Making Memories:Local activities for passing time with the little ones
Trying to spend some quality time with the kids but don’t know what to do exactly? Don’t worry! We’ve come up with some local activities that are fun and something one can learn a lot from.
You are your own expert when it comes to spending time with your kids. All we have done is list out some really good activities that you could consider when you’ve run out of things to do together.
Making Yomari dumplings
A big bowl
Soft piece of cloth (cotton cloth will do)
Ingredients to make 20 yomaris
600 g rice flour
130 g chakku (molasses)/ khuwa
65 g sesame seed powder
26 g coconut powder/ grated coconut
6 g cardamom powder
13 g vegetable oil
Shopping at a local farmer’s market
Kalimati Tarkari Bazaar is an ideal place to take your kids vegetable shopping. Shopping at a local farmer’s market not only helps you get fresh veggies from the vendor directly, it also helps children learn about the varieties of vegetables which are grown in the country itself and their prices. Shopping at a farmer’s market teaches kids what local food is and this helps kids appreciate their meals. Make it a family affair, walk through the farmer’s market and select the ingredients to prepare a meal together. This enables kids to learn about what goes into making a meal. Visit the farmer’s market with the kids on a regular basis; they will see the availability of certain foods at certain times of the year. If you don’t know what veggie it is, how will you eat it? So, give your kids the act of naming all the fruits and vegetables by taking them to the farmer’s market as often as possible.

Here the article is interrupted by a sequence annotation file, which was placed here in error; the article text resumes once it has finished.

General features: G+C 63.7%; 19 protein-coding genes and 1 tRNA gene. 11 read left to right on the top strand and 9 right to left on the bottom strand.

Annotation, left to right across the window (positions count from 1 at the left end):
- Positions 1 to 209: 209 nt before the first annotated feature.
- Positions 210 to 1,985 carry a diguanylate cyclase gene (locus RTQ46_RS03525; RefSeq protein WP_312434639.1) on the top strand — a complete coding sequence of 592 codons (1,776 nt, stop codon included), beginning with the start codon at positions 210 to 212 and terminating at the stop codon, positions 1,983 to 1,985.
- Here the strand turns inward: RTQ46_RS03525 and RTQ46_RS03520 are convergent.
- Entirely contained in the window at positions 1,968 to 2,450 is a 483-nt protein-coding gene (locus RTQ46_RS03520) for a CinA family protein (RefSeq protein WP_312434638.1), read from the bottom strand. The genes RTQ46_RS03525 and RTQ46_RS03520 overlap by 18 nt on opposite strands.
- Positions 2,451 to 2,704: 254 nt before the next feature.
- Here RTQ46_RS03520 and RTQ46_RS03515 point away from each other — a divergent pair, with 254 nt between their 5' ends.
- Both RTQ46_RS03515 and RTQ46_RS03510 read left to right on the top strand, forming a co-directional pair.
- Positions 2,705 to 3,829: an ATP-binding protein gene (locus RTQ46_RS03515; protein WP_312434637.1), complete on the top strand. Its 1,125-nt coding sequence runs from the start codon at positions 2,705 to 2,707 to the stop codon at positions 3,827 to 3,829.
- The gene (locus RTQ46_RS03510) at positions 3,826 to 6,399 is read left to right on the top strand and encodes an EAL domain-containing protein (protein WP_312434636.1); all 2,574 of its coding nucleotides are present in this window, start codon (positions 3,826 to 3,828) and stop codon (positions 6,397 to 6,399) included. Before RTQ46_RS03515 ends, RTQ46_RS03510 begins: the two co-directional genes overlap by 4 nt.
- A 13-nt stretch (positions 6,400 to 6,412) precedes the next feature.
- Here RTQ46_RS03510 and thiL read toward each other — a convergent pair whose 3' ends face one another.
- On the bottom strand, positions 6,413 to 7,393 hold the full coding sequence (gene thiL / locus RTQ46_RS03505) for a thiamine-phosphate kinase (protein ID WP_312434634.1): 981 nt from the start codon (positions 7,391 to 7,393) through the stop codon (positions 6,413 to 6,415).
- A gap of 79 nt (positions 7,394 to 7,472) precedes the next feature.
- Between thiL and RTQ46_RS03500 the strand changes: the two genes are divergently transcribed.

Visiting old temples and durbar squares/ hiking
Visiting old temples and hiking is one of the advantages us Nepalis have been enjoying for decades. It is one of the ways to teach young children about our culture, our tradition. Apart from the obvious and famous temples and hiking destinations, following are some places that you must take them:
Hiking at Shivapuri National Park
Hiking to Kalinchowk
Trekking to Ghandruk, Poon Hill, Ghale Gaun
Ashok Binayak (Basantapur)
Degutaleju (Indra Chowk)
Kumari Chhen (Basantapur and Patan)
Majipa Lakhey Chhen (Jaisidewal)
Sapana Tirtha Temple (Tokha)
Palanchowk Bhagawati (Dhulikhel)
Chinnamasta (Mangal Bazaar)
Tamak Dhyo (Jawalakhel)
Rato Machhindra Nath Temple (Bungamati)
Nagi Gumba (Shivapuri)
To be honest, I really didn’t know a game called Dandi Biyo existed until I wrote this article. Likewise, your children might not be familiar with the concept since this game has started losing its essence with the emergence of technology. It is a game usually played in the rural areas of Nepal and is the national game. Dandi Biyo is played with a stick about two feet long and a wooden pin about six inches long. This game was popular among Nepali youth between the 80s and 90s when toys and modern games weren’t available. Dandi Biyo reflects the use of local tools and techniques and is close to cricket in the modern context. It is good if you already know the rules of the game and can teach the children, but it is okay even if you don’t know how to play it perfectly because it’s all about having fun. Take it as an opportunity to have fun while teaching the kids something they might not have had any knowledge about.
Teaching kids to knit is very rewarding but is filled with frustration at the same time. Understand their need and how they can be taught for a successful operation. Wool is an ideal fabric when it comes to teaching anyone how to knit. It is easy to work with and feels nice on the hands. Good quality acrylic yarns work fine for learning and light colored yarn is helpful to make it easier to see the stitches. You can be flexible in the choice of the color for the yarn or let the child pick. Using larger needles than yarns is easier for the kids because big needles are easier to hang onto, and wooden and bamboo needles are warm and a little easier for the little hands to hold.